More Renters Give Up on Buying a Home

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renters give up on home buying

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A growing percentage of apartment renters aren’t interested in buying a home as affordability challenges take a bigger toll on American aspirations of homeownership.

In all, 20% of renters said they have no interest in owning a home, up from 17% in August and 13% in 2016, according to results of a semiannual survey of renters by mortgage company Freddie Mac in January.

Two-thirds of renters who plan to continue renting said they are doing so for financial reasons, up from 59% two years ago, according to the survey.

“Housing is becoming less and less affordable. Renting is perceived to be the more affordable housing option,” said David Brickman, an executive vice president at Freddie Mac and head of its multifamily division.

The growing preference for renting comes even as the economy has strengthened and credit has loosened, in theory making homeownership possible for more people. Renters generally report being better off financially, with some 39% saying they have money to take them beyond the next payday, up from 34% in August, according to Freddie.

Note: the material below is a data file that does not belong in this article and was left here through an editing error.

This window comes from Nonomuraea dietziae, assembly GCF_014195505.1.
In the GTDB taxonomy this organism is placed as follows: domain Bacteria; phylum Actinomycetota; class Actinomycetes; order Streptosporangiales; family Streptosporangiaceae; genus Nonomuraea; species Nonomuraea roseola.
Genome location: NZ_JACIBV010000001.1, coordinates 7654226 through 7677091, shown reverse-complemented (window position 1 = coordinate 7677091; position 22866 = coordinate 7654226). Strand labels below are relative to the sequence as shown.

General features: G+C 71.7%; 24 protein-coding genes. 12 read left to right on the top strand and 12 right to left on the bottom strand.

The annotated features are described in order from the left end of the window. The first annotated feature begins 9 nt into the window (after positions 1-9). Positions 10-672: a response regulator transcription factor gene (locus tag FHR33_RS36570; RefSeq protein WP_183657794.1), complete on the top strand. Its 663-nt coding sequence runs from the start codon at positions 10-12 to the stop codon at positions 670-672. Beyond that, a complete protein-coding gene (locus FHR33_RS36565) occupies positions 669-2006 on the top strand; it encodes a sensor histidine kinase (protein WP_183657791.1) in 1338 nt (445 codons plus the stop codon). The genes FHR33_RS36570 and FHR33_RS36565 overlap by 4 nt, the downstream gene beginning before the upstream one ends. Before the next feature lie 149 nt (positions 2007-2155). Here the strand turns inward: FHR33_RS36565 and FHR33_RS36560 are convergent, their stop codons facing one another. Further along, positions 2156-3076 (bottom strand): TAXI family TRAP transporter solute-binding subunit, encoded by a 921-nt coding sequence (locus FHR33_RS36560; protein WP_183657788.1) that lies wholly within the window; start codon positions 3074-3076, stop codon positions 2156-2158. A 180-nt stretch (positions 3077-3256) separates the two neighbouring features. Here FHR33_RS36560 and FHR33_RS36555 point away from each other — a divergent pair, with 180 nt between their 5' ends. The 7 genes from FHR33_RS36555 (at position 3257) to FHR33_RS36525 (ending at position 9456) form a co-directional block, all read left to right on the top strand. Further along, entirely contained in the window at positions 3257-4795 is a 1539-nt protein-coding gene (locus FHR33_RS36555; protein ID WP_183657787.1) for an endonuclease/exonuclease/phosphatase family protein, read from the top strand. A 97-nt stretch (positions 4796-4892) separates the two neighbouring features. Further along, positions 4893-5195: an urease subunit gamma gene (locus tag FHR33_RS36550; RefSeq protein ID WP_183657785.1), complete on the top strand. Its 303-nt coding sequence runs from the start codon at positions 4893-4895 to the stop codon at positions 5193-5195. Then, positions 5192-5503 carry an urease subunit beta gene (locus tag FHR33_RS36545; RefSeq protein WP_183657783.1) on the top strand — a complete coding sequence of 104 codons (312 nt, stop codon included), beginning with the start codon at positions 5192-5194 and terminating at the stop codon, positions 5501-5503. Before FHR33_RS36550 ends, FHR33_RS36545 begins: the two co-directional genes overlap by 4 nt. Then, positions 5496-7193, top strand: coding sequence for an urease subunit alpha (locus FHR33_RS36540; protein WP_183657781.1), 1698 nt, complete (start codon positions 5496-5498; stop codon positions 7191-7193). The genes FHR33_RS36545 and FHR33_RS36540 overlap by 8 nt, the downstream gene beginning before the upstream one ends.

But home prices have risen strongly in recent years while rent increases have slowed, especially for luxury buildings in urban centers. The S&P CoreLogic Case-Shiller National Home Price Index rose 6.2% in January from the same month a year earlier, while the average apartment rent increased a more manageable 3.9% in the first quarter from a year earlier, according to real-estate research firm Reis Inc.

The preference for renting is being driven in part by baby boomers, who are more likely to have experienced some of the pitfalls of homeownership. Some 35% of baby boomers said they have no interest in owning a home, up from 31% in August and 23% two years ago, according to the Freddie Mac survey.

At the same time, concerns about affordability are most prevalent among younger renters. Nearly three-quarters of millennials said they are renting for financial reasons, up from 59% two years ago.

The survey was taken in late January, so it likely doesn’t reflect the full impact of the tax bill that passed in late December and shifted the equation in favor of renting for many households.

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